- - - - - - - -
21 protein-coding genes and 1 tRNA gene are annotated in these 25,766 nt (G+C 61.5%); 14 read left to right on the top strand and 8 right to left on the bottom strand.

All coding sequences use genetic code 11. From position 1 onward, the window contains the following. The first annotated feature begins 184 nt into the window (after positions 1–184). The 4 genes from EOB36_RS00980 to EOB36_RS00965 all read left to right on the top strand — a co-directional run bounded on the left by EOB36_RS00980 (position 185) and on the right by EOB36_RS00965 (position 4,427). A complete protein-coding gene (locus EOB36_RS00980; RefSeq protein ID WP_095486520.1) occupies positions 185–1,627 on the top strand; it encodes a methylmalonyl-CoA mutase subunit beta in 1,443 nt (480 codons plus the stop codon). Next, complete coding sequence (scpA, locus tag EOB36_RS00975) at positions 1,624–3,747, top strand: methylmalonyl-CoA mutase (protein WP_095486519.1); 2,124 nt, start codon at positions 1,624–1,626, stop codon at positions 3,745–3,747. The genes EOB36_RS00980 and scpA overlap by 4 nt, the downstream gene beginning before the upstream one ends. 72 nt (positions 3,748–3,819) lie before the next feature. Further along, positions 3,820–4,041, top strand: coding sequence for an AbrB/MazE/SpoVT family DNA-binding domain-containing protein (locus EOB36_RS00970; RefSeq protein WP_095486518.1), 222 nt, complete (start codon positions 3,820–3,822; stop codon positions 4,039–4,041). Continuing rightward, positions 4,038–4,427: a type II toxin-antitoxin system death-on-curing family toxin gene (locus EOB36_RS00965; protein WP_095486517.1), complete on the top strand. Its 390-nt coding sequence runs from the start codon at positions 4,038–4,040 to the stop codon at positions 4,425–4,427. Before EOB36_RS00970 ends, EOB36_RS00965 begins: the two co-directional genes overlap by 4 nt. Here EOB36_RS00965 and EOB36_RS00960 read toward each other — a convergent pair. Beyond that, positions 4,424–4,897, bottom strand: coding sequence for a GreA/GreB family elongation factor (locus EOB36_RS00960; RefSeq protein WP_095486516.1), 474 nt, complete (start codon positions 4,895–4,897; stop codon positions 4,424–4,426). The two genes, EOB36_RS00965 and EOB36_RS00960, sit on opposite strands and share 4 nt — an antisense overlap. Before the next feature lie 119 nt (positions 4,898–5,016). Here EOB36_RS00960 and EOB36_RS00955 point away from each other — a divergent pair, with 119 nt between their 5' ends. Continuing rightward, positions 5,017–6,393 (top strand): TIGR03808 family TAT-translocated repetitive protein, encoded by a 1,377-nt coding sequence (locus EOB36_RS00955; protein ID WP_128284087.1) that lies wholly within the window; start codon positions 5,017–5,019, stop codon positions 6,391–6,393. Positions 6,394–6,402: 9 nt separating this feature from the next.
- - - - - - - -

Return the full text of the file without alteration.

21 protein-coding genes and 1 tRNA gene are annotated in these 25,766 nt (G+C 61.5%); 14 read left to right on the top strand and 8 right to left on the bottom strand.

All coding sequences use genetic code 11. From position 1 onward, the window contains the following. The first annotated feature begins 184 nt into the window (after positions 1–184). The 4 genes from EOB36_RS00980 to EOB36_RS00965 all read left to right on the top strand — a co-directional run bounded on the left by EOB36_RS00980 (position 185) and on the right by EOB36_RS00965 (position 4,427). A complete protein-coding gene (locus EOB36_RS00980; RefSeq protein ID WP_095486520.1) occupies positions 185–1,627 on the top strand; it encodes a methylmalonyl-CoA mutase subunit beta in 1,443 nt (480 codons plus the stop codon). Next, complete coding sequence (scpA, locus tag EOB36_RS00975) at positions 1,624–3,747, top strand: methylmalonyl-CoA mutase (protein WP_095486519.1); 2,124 nt, start codon at positions 1,624–1,626, stop codon at positions 3,745–3,747. The genes EOB36_RS00980 and scpA overlap by 4 nt, the downstream gene beginning before the upstream one ends. 72 nt (positions 3,748–3,819) lie before the next feature. Further along, positions 3,820–4,041, top strand: coding sequence for an AbrB/MazE/SpoVT family DNA-binding domain-containing protein (locus EOB36_RS00970; RefSeq protein WP_095486518.1), 222 nt, complete (start codon positions 3,820–3,822; stop codon positions 4,039–4,041). Continuing rightward, positions 4,038–4,427: a type II toxin-antitoxin system death-on-curing family toxin gene (locus EOB36_RS00965; protein WP_095486517.1), complete on the top strand. Its 390-nt coding sequence runs from the start codon at positions 4,038–4,040 to the stop codon at positions 4,425–4,427. Before EOB36_RS00970 ends, EOB36_RS00965 begins: the two co-directional genes overlap by 4 nt. Here EOB36_RS00965 and EOB36_RS00960 read toward each other — a convergent pair. Beyond that, positions 4,424–4,897, bottom strand: coding sequence for a GreA/GreB family elongation factor (locus EOB36_RS00960; RefSeq protein WP_095486516.1), 474 nt, complete (start codon positions 4,895–4,897; stop codon positions 4,424–4,426). The two genes, EOB36_RS00965 and EOB36_RS00960, sit on opposite strands and share 4 nt — an antisense overlap. Before the next feature lie 119 nt (positions 4,898–5,016). Here EOB36_RS00960 and EOB36_RS00955 point away from each other — a divergent pair, with 119 nt between their 5' ends. Continuing rightward, positions 5,017–6,393 (top strand): TIGR03808 family TAT-translocated repetitive protein, encoded by a 1,377-nt coding sequence (locus EOB36_RS00955; protein ID WP_128284087.1) that lies wholly within the window; start codon positions 5,017–5,019, stop codon positions 6,391–6,393. Positions 6,394–6,402: 9 nt separating this feature from the next.